Many advanced motion picture techniques, which later became industry standards but which were ground-breaking at the time, were employed – including unusual camera angles, smash cuts, extreme close-ups, placing tracking shot rails within the bleachers, and the like.
The techniques employed almost universally admired, and the film appears on many lists of the greatest films of all-time, including Time magazine’s “All-Time 100 Movies.”
Olympia set the precedent for future films documenting and glorifying the Olympic Games, particularly the Summer Games.
The 1936 Summer Olympics torch relay was devised by the German sports official Dr. Carl Diem for these Olympic Games in Berlin.
Riefenstahl later staged the torch relay for this film, as with competitive events of the Games.

Jud Süß

‘Jud Süß’ is a German propaganda film produced in 1940 by Terra Filmkunst at the behest of Dr Paul Joseph Goebbels.
The movie was directed by Veit Harlan, who wrote the screenplay with Eberhard Wolfgang Möller and Ludwig Metzger.
The leading roles were played by Ferdinand Marian and Harlan’s wife Kristina Söderbaum; Werner Krauss and Heinrich George played key supporting roles.
Although the film’s budget of 2 million Reichsmarks was considered high for films of that era, the box-office receipts of 6.5 million Reichsmarks made it a financial success.
Heinrich Himmler, Reich Führer SS, urged members of the SS and police to watch the movie.
Although some have dismissed the film as simply propaganda, others have pointed to Harlan’s talent as a director as one of the significant contributing factors to the film’s box-office success.
‘Jud Süß’
Together with ‘Die Rothschilds’ and ‘Der ewige Jude’, the film remains one of the most frequently discussed examples of the use of film to further the National Socialist racial philosophy.
The film is based on historical events.
Joseph Süß Oppenheimer was an 18th century Court Jew in the employ of Duke Karl Alexander of Württemberg in Stuttgart.
As a financial advisor for Duke Karl Alexander, Duke of Württemberg, he also gained a prominent position as a court Jew and held the reins of the finances in his duchy.
In the process, he made a number of enemies who stated, among other things, that he was involved with local gambling houses.
When Karl Alexander died suddenly, Oppenheimer was arrested and accused of various crimes, including fraud, embezzlement, treason, lecherous relations with the court ladies and accepting bribes.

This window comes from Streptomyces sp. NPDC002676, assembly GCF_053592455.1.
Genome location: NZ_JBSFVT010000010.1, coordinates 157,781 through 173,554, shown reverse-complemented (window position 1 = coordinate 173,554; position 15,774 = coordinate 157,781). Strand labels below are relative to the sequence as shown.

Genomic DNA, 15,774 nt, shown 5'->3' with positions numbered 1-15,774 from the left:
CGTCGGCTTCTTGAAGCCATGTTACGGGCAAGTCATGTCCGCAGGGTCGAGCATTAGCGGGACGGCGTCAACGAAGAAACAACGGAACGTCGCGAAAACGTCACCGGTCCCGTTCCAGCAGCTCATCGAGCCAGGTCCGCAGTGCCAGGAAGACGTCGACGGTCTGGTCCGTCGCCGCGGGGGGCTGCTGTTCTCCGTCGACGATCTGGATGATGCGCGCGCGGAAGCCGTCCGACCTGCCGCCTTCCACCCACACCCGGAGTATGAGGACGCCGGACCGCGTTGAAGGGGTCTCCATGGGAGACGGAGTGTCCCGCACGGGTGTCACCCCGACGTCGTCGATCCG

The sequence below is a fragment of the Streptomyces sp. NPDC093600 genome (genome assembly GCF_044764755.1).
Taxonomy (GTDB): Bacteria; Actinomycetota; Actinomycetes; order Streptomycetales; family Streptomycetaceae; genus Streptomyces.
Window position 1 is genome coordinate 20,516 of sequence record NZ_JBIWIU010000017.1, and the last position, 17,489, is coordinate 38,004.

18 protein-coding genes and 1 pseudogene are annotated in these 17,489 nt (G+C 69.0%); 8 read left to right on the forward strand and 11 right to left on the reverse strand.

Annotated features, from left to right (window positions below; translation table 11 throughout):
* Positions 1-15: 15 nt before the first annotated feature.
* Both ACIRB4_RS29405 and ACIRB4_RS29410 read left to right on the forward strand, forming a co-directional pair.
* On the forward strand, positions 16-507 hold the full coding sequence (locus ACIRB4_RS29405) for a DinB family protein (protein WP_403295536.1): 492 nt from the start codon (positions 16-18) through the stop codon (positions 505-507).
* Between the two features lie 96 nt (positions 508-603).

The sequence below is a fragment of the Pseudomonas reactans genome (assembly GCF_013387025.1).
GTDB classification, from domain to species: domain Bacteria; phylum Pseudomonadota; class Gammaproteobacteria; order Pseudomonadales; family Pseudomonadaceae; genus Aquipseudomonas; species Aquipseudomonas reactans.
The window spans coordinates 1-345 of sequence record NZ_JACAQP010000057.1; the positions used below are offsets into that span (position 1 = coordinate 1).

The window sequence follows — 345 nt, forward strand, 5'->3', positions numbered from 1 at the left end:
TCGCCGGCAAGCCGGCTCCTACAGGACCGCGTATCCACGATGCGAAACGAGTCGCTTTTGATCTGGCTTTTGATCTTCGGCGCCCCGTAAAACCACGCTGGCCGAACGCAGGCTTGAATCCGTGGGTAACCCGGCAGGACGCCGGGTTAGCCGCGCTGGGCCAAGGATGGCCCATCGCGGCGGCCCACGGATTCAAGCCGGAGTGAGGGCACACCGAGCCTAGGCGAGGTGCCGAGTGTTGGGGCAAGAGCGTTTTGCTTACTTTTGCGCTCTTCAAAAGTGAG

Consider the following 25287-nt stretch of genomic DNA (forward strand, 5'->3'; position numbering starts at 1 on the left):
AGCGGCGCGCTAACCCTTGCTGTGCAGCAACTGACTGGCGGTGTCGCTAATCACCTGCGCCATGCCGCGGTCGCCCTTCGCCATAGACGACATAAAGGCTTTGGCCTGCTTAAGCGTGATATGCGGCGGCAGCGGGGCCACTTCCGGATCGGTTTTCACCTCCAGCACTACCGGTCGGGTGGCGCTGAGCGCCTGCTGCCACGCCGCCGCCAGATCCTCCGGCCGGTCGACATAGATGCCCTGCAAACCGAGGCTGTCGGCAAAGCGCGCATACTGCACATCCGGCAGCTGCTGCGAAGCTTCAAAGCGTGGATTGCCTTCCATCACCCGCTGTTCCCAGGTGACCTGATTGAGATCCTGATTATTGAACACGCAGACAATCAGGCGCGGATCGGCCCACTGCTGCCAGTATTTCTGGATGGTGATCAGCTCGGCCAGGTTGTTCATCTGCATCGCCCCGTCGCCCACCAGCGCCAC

After a heavily publicized trial he was sentenced to death.
Joseph Süß Oppenheimer was led to the gallows on 4 February 1738.
The film premièred at the Venice Film Festival on 8 September 1940 and received rave reviews, earning the top award.
‘Jud Süß’ was a great box-office success in Germany and abroad.
It ranked sixth out of the thirty most popular German films of the war years.
Within the Third Reich, it was the number one film of the 1939–1940 season, viewed by audiences totalling over twenty million at a time when the population of Germany was some seventy million.
Der ewige Jude
‘Der ewige Jude’
‘Der ewige Jude’ (1940) is a German propaganda film, presented as a documentary.
The film’s title in German is the German term for the character of the “Wandering Jew” in medieval folklore. 
At the insistence of Nazi Germany’s Minister of Propaganda, Dr Paul Joseph Goebbels, the film was directed by Fritz Hippler.
The screenplay is credited to Eberhard Taubert.
The film consists of feature and documentary footage combined with materials filmed shortly after the German occupation of Poland.
At this time Poland’s Jewish population was about three million, roughly ten percent of the total population. 
Actor Harry Giese (1903–1991) narrated.
In 1937, a special wing of the Propaganda Ministry put on an art exhibition in Munich titled ‘Der ewige Jude’. 
It followed this up with the publication of a book consisting of 265 photographs, each with a caption describing the degeneracy of the Jewish race.
Adolf Hitler expressed his frustration and anger at the mixed response from the German media and insisted that propaganda should be expressed in such a way that the German people themselves would develop ann aversion with regard to the Jews.
In response to Hitler’s reprimand, Dr Goebbels launched a campaign against the Jews.
He ordered each film studio to make an anti-Jewish film.
In the case of ‘Der ewige Jude’ Dr Goebbels conceived of a film that would communicate to the German people the same message that had been the theme of the 1937 Munich exhibition.
Although Dr Goebbels did not generally take an active role in the production of particular films, he elected to do so in the case of major propaganda films such as ‘Der ewige Jude’.
Throughout the end of 1939 and the beginning of 1940, Dr Goebbels devoted “constant attention” to the production of ‘Der ewige Jude’.